Cancer and its treatment are often associated with symptoms such as depression, somnolence, cognitive abnormalities, and fatigue. Methylphenidate, a stimulant medication, is commonly used to treat these symptoms. Several small pilot and a few adequately powered studies have assessed the safety and efficacy of methylphenidate in patients with cancer. Overall, the studies so far suggest that methylphenidate is well-tolerated in patients with cancer. Further, the studies have provided initial evidence of efficacy of this agent in patients with cancer. The present article reviews the evidence base behind the use of methylphenidate in these patients.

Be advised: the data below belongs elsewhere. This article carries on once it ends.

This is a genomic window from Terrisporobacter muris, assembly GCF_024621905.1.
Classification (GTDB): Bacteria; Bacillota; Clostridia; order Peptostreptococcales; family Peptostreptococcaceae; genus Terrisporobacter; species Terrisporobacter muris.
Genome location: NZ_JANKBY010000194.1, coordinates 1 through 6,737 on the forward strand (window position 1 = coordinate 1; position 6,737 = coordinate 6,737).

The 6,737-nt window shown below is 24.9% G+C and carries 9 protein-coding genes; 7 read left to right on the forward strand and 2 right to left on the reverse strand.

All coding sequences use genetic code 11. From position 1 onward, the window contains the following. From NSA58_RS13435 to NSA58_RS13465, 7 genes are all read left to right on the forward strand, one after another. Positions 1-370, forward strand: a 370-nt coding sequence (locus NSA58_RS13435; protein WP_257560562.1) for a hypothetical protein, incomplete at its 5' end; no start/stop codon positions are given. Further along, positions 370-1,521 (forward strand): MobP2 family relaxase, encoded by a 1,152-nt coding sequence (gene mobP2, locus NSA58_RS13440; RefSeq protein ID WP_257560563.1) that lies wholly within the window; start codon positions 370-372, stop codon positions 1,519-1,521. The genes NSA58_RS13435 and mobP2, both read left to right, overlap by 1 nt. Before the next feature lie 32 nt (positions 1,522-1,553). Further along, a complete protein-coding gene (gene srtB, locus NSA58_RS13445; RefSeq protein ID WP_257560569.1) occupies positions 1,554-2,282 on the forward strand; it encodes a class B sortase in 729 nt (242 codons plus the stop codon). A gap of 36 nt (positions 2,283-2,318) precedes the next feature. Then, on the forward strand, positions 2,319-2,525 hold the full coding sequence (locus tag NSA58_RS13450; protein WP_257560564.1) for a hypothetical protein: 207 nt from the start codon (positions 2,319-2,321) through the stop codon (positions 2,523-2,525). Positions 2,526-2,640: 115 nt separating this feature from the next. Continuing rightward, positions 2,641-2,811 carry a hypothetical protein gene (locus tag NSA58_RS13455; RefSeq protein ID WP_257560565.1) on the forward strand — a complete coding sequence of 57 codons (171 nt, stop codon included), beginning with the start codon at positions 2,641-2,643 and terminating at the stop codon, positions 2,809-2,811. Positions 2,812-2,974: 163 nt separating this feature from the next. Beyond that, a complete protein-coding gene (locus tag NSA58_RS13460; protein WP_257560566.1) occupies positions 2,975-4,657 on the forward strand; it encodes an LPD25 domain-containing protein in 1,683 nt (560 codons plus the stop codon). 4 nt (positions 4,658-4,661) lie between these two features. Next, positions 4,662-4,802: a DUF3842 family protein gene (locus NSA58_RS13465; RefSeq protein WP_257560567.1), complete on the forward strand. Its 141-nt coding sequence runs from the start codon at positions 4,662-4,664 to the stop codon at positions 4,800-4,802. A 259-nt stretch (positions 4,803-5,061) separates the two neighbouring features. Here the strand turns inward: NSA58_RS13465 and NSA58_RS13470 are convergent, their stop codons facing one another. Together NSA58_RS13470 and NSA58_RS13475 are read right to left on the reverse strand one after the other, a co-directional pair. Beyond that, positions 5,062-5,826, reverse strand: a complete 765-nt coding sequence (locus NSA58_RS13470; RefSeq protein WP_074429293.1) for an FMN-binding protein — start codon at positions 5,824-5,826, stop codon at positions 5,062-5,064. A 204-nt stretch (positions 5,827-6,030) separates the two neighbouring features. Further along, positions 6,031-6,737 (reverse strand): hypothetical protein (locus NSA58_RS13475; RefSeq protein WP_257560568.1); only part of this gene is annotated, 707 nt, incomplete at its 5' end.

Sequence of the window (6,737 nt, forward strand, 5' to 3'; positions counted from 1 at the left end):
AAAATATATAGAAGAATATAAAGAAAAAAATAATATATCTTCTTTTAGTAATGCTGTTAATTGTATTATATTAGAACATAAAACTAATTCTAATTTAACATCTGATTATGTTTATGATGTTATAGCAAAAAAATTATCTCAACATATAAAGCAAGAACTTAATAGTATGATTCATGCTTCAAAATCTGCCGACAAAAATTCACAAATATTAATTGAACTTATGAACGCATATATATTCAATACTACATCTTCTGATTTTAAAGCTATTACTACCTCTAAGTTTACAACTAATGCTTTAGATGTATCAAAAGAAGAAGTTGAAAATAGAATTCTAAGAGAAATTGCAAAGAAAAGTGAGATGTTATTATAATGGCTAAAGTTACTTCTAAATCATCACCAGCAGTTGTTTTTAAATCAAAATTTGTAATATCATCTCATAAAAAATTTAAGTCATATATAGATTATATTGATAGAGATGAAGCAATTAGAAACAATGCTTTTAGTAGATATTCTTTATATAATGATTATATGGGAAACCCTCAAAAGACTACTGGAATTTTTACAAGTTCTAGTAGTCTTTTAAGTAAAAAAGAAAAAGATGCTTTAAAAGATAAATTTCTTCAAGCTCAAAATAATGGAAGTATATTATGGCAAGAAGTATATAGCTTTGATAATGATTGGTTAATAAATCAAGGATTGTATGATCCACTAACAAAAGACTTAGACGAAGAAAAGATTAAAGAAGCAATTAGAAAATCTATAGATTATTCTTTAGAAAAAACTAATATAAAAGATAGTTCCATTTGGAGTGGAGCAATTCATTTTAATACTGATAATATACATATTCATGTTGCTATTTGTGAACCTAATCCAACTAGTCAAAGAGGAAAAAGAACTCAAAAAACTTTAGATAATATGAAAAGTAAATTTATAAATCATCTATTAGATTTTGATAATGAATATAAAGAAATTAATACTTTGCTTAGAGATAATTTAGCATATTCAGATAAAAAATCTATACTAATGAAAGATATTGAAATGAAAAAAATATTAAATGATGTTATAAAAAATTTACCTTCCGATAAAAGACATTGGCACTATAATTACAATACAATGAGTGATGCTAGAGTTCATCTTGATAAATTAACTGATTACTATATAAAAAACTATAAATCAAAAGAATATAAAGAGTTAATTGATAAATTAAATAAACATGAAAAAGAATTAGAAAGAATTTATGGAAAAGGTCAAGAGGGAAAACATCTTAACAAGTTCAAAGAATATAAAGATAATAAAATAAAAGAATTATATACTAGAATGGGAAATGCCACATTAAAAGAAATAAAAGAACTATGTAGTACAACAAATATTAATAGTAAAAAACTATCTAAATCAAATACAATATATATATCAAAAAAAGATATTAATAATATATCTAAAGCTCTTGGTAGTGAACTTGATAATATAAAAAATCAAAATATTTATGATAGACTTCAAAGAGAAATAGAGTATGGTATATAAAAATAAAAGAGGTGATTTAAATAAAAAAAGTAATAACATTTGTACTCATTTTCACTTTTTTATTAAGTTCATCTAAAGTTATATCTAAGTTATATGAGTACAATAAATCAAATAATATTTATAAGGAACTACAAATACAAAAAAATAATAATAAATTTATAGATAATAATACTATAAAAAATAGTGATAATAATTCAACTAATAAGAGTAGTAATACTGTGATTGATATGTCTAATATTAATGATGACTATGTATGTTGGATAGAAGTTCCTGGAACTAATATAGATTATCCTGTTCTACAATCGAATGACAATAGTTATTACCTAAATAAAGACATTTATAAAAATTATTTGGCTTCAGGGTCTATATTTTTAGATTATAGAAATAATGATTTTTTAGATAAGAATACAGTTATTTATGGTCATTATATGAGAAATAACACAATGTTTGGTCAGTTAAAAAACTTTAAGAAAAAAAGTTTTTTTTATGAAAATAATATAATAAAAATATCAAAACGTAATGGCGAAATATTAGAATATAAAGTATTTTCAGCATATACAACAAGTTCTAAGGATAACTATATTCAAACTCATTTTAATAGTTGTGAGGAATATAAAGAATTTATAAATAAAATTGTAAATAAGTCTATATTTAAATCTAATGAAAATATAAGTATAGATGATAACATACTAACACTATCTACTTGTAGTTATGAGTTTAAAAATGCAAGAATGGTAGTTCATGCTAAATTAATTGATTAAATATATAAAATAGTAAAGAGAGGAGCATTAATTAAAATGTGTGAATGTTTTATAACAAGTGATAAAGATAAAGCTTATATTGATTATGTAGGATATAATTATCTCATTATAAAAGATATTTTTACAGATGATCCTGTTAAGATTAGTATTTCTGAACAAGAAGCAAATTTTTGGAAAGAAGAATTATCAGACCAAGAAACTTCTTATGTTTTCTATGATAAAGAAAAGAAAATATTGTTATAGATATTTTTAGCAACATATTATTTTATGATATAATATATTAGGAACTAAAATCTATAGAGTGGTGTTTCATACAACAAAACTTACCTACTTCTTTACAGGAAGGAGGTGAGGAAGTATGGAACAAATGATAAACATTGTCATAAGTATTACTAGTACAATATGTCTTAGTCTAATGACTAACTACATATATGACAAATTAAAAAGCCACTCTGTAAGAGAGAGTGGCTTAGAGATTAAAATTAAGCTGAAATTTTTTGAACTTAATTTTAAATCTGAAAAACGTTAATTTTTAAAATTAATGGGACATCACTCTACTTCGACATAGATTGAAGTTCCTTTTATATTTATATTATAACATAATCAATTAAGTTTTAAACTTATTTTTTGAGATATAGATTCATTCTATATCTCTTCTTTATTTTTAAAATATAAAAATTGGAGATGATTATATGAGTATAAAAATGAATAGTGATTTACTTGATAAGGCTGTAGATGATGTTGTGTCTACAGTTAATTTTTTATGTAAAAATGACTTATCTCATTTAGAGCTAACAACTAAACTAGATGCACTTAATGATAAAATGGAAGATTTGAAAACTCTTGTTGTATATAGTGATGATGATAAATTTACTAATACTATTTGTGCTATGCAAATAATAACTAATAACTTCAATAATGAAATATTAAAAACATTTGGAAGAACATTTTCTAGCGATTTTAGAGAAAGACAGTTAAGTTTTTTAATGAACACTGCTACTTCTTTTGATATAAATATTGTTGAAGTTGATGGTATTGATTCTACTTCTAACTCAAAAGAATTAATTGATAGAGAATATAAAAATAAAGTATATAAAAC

|Original language||English (US)|
|Number of pages||6|
|Journal||American Journal of Hospice and Palliative Medicine|
|State||Published - Jan 1 2006|
- Palliative care
ASJC Scopus subject areas